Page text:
March 15, 2007

Dual–Use Research

To: John Sislin

From: Anna Greenberg, Jennifer Berktold, and Jessica Keating

Executive Summary

Biological research contributes greatly to society; it helps scientists understand the causes of disease, develop cures, improve agricultural methods and our food supply and the like. However, the same research, applied in a different context, has the capability to damage rather than heal. This notion that the same biological research can be used for good or ill is also known as “dual use” research. Post-9/11 and, in particular, after the anthrax attacks, stakeholders inside and outside of government have called for increased awareness among the life science community and new processes to prevent misapplication of dual use research.

This current research is the first step of a larger project that seeks to better understand life scientists’ perceptions of the debates surrounding dual use research and to explore responsibility for preventing dual use research from being misused. We conducted qualitative research to understand the current level of concern surrounding dual use research, to explore life scientists’ views about who, if anyone, should shoulder the responsibility of preventing such research from being misused, and to explore the consequences and concerns surrounding greater controls on dual use research.1

We found that the scientists we interviewed were themselves familiar with dual use research – some deeply aware – but for many others, knowledge was superficial. Many life scientists are only exposed to dual use issues as part of their job (e.g., if they work with select agents) or by serving on an institutional review committee (IRC), rather than receiving systematic training in graduate school or by employers. If life scientists are not in an academic environment, do not receive federal funding or do not work with select agents, they are unlikely to have significant exposure to the issues surrounding dual use research.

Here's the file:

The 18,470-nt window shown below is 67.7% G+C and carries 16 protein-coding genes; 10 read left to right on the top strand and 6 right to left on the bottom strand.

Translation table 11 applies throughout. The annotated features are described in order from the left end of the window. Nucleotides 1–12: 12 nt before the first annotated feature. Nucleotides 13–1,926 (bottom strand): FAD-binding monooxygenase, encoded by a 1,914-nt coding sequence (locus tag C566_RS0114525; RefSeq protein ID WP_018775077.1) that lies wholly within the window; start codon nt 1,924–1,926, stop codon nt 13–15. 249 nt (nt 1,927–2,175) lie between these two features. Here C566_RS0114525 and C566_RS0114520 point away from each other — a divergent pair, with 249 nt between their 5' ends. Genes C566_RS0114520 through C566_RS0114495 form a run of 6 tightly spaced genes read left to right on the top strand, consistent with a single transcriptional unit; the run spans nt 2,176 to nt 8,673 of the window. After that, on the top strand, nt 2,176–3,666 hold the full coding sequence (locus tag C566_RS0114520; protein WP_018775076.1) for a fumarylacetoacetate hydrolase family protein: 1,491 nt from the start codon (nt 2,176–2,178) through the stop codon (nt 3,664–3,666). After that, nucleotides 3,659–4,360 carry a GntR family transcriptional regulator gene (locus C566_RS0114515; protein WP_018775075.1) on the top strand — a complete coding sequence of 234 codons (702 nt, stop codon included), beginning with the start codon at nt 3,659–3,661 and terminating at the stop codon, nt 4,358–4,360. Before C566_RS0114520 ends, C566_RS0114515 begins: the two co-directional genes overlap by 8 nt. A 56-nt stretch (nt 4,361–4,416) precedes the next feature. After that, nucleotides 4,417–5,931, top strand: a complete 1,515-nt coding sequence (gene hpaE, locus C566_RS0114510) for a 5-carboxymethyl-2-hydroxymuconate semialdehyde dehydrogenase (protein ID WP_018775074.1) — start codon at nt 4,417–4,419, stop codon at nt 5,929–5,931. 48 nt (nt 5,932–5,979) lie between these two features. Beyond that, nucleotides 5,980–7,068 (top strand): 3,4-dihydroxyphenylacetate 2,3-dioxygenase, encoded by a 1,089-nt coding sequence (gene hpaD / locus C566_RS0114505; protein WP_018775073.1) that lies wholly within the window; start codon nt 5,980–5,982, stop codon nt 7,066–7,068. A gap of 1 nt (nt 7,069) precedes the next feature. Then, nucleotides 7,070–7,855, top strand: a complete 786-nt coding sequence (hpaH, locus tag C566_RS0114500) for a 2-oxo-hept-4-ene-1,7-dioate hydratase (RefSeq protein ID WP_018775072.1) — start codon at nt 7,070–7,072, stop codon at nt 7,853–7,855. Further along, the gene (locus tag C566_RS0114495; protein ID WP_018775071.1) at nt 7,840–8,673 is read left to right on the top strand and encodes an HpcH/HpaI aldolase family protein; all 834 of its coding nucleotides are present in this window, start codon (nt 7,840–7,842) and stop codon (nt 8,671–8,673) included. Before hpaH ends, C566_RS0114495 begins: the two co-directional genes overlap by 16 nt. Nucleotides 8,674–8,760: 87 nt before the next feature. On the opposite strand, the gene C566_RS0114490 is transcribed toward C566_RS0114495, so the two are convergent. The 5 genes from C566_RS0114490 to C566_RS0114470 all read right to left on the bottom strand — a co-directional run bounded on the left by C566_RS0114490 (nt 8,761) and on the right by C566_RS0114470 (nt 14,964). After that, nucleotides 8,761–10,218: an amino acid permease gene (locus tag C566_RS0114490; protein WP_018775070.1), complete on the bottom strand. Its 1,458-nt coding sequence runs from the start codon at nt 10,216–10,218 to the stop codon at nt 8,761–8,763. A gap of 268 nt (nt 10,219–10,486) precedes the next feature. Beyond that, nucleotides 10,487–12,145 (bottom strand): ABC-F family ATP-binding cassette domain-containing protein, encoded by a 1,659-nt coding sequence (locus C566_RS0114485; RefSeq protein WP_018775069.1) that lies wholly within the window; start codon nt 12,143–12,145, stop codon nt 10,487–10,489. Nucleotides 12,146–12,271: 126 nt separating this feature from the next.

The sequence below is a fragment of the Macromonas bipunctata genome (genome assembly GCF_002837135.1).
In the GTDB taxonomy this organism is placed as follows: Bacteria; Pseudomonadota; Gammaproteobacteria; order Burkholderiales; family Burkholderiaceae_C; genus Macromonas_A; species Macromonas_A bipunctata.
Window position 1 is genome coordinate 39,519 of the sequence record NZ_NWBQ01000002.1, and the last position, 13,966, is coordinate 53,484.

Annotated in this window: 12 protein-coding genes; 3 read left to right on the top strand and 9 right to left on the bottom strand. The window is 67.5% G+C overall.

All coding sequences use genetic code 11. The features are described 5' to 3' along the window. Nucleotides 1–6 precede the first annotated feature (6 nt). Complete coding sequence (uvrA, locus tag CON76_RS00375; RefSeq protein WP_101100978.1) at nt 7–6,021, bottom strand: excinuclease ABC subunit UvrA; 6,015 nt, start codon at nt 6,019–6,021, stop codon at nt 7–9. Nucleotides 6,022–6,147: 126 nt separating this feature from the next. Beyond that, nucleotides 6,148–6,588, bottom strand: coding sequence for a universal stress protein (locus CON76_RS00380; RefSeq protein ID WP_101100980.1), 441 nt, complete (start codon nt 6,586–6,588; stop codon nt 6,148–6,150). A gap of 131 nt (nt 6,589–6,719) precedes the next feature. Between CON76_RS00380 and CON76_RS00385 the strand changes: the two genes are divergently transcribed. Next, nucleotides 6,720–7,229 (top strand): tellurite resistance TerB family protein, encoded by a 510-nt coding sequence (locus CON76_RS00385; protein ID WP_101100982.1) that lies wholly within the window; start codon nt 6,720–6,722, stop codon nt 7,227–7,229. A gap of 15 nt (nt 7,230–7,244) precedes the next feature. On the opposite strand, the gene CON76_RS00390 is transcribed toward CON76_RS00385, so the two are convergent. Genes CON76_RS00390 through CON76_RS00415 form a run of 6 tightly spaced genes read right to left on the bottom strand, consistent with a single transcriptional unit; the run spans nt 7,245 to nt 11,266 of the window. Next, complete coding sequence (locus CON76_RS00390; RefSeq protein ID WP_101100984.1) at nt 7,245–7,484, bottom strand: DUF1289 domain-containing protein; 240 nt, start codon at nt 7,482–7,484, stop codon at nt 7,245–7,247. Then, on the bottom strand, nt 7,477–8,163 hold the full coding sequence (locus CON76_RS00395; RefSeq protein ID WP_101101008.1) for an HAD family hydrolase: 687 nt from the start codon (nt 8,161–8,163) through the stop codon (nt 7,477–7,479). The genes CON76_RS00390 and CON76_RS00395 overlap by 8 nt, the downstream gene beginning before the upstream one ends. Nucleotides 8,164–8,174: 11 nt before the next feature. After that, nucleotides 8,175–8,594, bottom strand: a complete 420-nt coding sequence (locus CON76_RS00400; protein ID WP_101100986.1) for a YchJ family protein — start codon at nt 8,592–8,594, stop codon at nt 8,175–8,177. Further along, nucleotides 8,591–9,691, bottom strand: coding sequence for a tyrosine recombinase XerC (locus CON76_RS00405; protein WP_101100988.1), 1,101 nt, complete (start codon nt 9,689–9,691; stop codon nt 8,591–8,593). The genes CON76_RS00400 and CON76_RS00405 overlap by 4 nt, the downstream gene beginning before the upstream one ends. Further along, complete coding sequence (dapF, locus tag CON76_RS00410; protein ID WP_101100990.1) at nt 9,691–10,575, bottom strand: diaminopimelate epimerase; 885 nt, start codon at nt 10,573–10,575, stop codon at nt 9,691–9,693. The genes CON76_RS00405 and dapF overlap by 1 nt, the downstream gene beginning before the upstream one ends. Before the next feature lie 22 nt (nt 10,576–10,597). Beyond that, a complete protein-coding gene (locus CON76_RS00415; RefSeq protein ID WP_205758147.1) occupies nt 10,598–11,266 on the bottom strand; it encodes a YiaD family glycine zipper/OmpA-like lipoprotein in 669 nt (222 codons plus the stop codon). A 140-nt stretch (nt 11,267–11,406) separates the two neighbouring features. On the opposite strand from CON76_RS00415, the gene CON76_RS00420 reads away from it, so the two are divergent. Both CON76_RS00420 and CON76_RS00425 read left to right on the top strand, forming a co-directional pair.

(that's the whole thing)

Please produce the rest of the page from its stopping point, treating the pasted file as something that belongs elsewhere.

Moreover, we found that there is no real consensus about how much concern the scientific community places on the possible misapplication of dual use research. We found that many scientists, while aware of dual use issues and concerned about the possibility of misuse, do not


For methodological details, please see Appendix A.

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